Leaving La Ventana

La Ventana ~ a conflicting mix of emotions will forever come into play when we hear that name. For La Ventana is perhaps both the best and worst of our time in Baja. It is fair to say that the town itself was not our favorite, yet our two weeks there were two of our best in the company of wonderful family and friends. And while the day to day took on a comfortable pattern, La Ventana is also where we said our final goodnight to Porter. La Ventana will always be bittersweet.

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We first breezed through town on our way South, curious to see this place where we would be spending some extended time in one spot to meet up with Jim’s sister Wendy, her husband Ken, and their good friends John and Bertie. Upon first glance lets just say we weren’t overwhelmed. The town runs long and narrow and seemed just fine  and the spot that would be our home at Kurt-n-Marina had a great common kitchen, beachfront locale, and super friendly staff. But the town itself didn’t speak to us. So we continued South, waiting to explore further when we returned with friends and family, sure those in the know would create a great time to be had by all.

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Six weeks later we returned to find our social calendar already full. Enter Bertie, i.e the social queen of La Ventana, on a roll. Our hearts were already feeling the stress of a declining Porter, and the near constant activities were welcome to keep our minds off the fact that the antibiotics didn’t seem to be making him feel better.

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What commenced was two weeks of more social activities than we have experienced in months, lol, perhaps years! We shared multiple dinners out and about, we ladies headed to a ladies only happy hour at the lovely home of one of the ex-pats in town, and it seemed nearly every night there was an invitation somewhere.

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John and Bertie, well established pickle ball players, introduced us to the sport, a wonderful mix of tennis and wiffle ball. Wendy and Bertie took in Oula dance classes, we all spent mornings kayaking and SUPing the bay, and trampsing to Baja Joes for coffee, smoothies, and breakfast sandwiches or to catch the Ducks game.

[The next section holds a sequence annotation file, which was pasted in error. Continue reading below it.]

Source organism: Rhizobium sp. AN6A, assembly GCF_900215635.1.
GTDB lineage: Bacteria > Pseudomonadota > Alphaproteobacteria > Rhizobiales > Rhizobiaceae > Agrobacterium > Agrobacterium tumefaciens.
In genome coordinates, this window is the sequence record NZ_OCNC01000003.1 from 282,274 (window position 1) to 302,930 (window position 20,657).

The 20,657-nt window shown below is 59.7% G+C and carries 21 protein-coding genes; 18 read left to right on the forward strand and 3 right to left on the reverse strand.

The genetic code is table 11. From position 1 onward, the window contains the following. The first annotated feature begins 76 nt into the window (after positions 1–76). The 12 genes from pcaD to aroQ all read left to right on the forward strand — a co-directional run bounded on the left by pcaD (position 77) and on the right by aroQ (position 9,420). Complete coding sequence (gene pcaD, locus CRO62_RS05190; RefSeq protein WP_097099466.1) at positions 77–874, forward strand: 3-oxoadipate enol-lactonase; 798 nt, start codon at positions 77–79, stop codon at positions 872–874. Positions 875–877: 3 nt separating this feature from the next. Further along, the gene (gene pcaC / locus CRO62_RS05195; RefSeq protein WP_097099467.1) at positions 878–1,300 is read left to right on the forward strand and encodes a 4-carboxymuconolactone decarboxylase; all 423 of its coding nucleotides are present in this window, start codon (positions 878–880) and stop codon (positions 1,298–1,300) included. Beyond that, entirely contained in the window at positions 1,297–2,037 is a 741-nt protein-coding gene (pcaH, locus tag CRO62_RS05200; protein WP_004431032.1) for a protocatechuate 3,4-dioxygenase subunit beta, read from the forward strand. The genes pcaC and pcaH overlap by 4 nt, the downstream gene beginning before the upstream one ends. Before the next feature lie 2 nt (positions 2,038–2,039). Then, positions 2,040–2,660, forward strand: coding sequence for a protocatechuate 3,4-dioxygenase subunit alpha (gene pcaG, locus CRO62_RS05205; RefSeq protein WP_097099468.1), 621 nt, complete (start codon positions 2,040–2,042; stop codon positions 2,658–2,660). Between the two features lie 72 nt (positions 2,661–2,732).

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Jim and I fed the gang a few times with our dutch oven; chicken enchiladas, tequila shrimp, and spaghetti lasagna and John and Bertie’s bestfriends Harold and Karen joined the group the 2nd week, making us eight. On our final night in town the boys brought home some fish after a day on the water resulting in what may be the best potluck Baja beer battered fish taco night in known history.

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The 2016 installment of what is sure to become a yearly event; The La Ventana Wiener Crawl, was a highlight! What the wiener crawl proved was not only that we are easily amused, but also that all you need to have an incredible evening is the willingness to head out on the town in search of wiener perfection and $5 per couple! While pictures will surely convey some of the general conviviality of the evening, I do wish we had taken video so we could share with all the demanding criteria in the search for the best wiener! A little too much tomato here, this one has raw onions not caramelized, is the bun steamed? I assure you, if you ever get to do a wiener crawl in Baja jump at the chance!

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But then tragedy occurred. Only four days after our arrival Porter took a decided turn for the worse and could barely be coaxed to walk as far as the beach to do his bathroom business. He slept nearly all of the time. His arthritic hips were actually doing better with a daily Rimadyl dose, but he simply was losing the battle. Six days after our arrival, a trip to La Paz confirmed the worst, and left us a party of three.

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To say these wonderful people rallied our spirits would be an understatement. They aggressively pulled us out of our mourning funk to engage us in the daily routine and get us out and about, arranging snorkeling trips, parties, and dinners out at restaurants Aspen could join in on. We will forever be grateful for their kindness

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Our final week continued to be a flurry of social plans, not fixing our broken hearts, but surely distracting us from the immediate hurt. Jim’s birthday involved a festive dinner out, followed by homemade cupcakes a la’ Bertie and a rousing game of Mexican Train, our near nightly ritual.

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In the end, the memories are about the people in them. Our time in La Ventana was special, not because of the place, but because of those who shared it with us. We hope you all know how special you are to us.

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We drove away in tears, having said yet another goodbye to those we love, but also with the feeling that by leaving we were somehow leaving Porter. We headed North, in silence, knowing that we had left a little bit of ourselves behind. R.I.P. sweet boy…. you are still with us in our hearts.

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4 thoughts on “Leaving La Ventana

  1. So sorry for the loss. Dogs give us many days of joy through out their life however they do give us one day of sadness when they leave us to go over the rainbow bridge. That sadness can linger. Blessing in your ventures.

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